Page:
8 THINGS YOU NEED TO KNOW ABOUT MY QUIET KID




10 Simple Tips To Boost Your Toddler’s Memory

The first few years of a child’s life are crucial for their cognitive development, also known as the formative years, whereby neural connections are being made and the brain is “wired”. The first 3 years of life have been identified by neuroscientists and developmental psychologists as important for domains such as early language and joint attention. The brain has many functions and interestingly, studies have shown that “attention control” and “working memory” are two faculties that largely develop after birth. The ability to choose the right information to focus on, and thereafter retain it, is important for learning.

Stop Telling Me I'm "Lucky" To Have A Husband Who Helps With The Kids

But despite all of my husband’s wonderful qualities, I have to admit that it’s always made me slightly uncomfortable when anyone has told me how “lucky” I am to have the type of husband that I do — the kind that thinks of nothing of getting up with our kids at night, the kind that happily makes dinner, the kind that I would never doubt could handle all four of our offspring on his own if I happened to have an overnight business trip. (Hey, a girl can dream, right?)

10 Key Things You Should Not Do In Front Of Your Children

We know there are many habits and routines that we don’t want our children to pick up but yet we are not setting good life model or example to them. You may be thinking and saying that you do not want your child to smoke, to munch on titbits, to curse and swear because you know it totally uncool, yet our actions tell the opposite. What you did not know is that, these children learn from watching what their parents do. So always remember, your kids are always watching you.

Navigating Your Identity as a Parent and an Educator

Tips for Parent-Educators: These are the top things I wish someone had said to me as I offered my first born to his first school.

1. Be a parent, first and foremost. That's what your kid needs most from you.
2. Proactively build a relationship with your child's teacher at the beginning of the year. Don't wait until there's a problem to sit down with them.
3. If a teacher doesn't ask about your child's strengths and interests, share those.
4. Also share anything you think the teacher should know about your kid that would help them be effective, such as that your kid is an introvert and won't often participate in whole-class discussions. (Again, hopefully they ask this question, but if not, share it.)
5. If your child complains about being bored, class being too hard, not being treated well by peers or adults, listen to your child. Don't hope it'll get better. Go to school and talk to people. Observe classes.
6. Don't be afraid of talking to the principal. Don't be afraid of making requests. You can do this kindly and thoughtfully, but your job, again, is to advocate for your kid.

Teach Your Kid How To Read With Interest, Not What Books To Read

Your child may read every book in the world but if he/she doesn't understand a word, it only accounts for wasted time you could have used for a more productive activity. For you, we simplified it down to five tips so you can follow through easily and apply it to your child rearing.

1. Know The Way Your Kid Thinks.
2. Teach Your Child The Art Of Conversation.
3. Give Your Kid Books That He/She Will Understand.
4. Know The Content That Peaks Your Kid's Interest.
5. Let Your Kid's Mind Float Away Every Once In A While.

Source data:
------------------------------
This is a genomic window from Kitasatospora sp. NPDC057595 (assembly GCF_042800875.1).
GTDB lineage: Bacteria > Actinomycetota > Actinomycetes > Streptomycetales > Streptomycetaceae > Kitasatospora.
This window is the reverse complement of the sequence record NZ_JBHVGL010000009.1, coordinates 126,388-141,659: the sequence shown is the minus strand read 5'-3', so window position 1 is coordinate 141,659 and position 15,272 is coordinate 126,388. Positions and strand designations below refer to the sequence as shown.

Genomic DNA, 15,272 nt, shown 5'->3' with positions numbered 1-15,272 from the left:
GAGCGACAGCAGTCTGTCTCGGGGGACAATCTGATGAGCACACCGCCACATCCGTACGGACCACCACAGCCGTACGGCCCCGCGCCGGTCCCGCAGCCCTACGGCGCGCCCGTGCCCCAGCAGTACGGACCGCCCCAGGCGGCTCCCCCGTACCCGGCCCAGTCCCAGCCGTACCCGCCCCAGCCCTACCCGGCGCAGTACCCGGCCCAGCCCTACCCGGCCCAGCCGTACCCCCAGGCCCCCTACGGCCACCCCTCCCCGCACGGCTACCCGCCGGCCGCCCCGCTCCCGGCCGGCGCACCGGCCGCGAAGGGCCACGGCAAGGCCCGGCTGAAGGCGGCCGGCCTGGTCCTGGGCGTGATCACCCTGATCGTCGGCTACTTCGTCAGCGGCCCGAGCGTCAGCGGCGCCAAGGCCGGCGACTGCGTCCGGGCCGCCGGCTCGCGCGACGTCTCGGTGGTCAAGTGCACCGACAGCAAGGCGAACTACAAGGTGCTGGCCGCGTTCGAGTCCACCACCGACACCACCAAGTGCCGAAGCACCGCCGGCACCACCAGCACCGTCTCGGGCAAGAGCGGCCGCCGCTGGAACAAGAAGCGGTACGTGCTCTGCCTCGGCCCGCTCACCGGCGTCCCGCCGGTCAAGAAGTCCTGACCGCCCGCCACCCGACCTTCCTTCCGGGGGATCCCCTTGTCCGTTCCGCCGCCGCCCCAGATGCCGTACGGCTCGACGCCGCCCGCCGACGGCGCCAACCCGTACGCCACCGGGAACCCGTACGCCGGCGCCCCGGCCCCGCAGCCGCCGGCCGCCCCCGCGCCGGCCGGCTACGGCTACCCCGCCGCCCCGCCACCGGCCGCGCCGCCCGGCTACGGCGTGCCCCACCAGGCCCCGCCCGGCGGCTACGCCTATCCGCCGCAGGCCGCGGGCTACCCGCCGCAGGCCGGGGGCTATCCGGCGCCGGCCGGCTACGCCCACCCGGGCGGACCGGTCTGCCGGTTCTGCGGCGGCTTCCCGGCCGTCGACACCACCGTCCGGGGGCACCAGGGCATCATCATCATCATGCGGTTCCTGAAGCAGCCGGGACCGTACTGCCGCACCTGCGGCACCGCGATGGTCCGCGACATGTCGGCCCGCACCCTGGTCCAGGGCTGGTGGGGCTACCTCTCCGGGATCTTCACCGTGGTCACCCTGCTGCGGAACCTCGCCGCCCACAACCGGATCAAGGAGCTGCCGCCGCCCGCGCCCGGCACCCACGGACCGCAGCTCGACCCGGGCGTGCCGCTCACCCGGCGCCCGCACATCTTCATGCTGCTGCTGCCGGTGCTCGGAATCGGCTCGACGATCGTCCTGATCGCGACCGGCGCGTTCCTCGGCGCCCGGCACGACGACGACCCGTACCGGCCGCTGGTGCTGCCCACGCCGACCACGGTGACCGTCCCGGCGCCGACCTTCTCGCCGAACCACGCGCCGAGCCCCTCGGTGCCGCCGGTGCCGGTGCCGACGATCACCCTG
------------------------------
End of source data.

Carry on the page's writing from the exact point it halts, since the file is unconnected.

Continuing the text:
My Parenting Style: Survivalist

To me, the definition is simple. While most of the time I try to raise my kids in a nurturing, educationally rich, nutritiously sound environment, sometimes, the s*@# just hits the fan (or, more likely, my most expensive rug). And when temper tantrums, fevers, or general fussiness is the order of the day, all bets are off . . . and the cartoons come on. And I am totally, 100 percent OK with that. So how do you become a survivalist mom? Here's my handy guide to my "whatever gets you through the day" philosophy.

Why are our children so bored at school, cannot wait, get easily frustrated and have no real friends?

Today’s children come to school emotionally unavailable for learning, and there are many factors in our modern lifestyle that contribute to this. As we know, the brain is malleable. Through environment, we can make the brain “stronger” or make it “weaker”. I truly believe that, despite all our greatest intentions, we unfortunately remold our children’s brains in the wrong direction.

“IS MY CHILD TOO YOUNG TO BE DEPRESSED?”

Dr. O’Neill then explained the typical symptoms of childhood depression: Lack of joy, abandoning play, self-isolation, saying things are not fun, negative talk (I am stupid, no one likes me, I can’t do things anymore), lack of energy, inability to enjoy their favorite activities, inability to stay focused or participate in child-oriented activities, crying easily, being inconsolable.

Dr. O’Neill then explained the typical symptoms of childhood depression: Lack of joy, abandoning play, self-isolation, saying things are not fun, negative talk (I am stupid, no one likes me, I can’t do things anymore), lack of energy, inability to enjoy their favorite activities, inability to stay focused or participate in child-oriented activities, crying easily, being inconsolable.

Why do we make children sleep alone?

One particularly strange feature of middle-class family life is the way we train our children to sleep. “Go to your room,” we tell even very young children, “and stay there all night.” We have invented elaborate techniques to support this supposedly essential aspect of child development, implementing them at great emotional cost to all parties involved. For the parents: agonizing decisions about when and whether to comfort a crying child, bleary-eyed squabbles about which parent takes a turn in the middle of the night.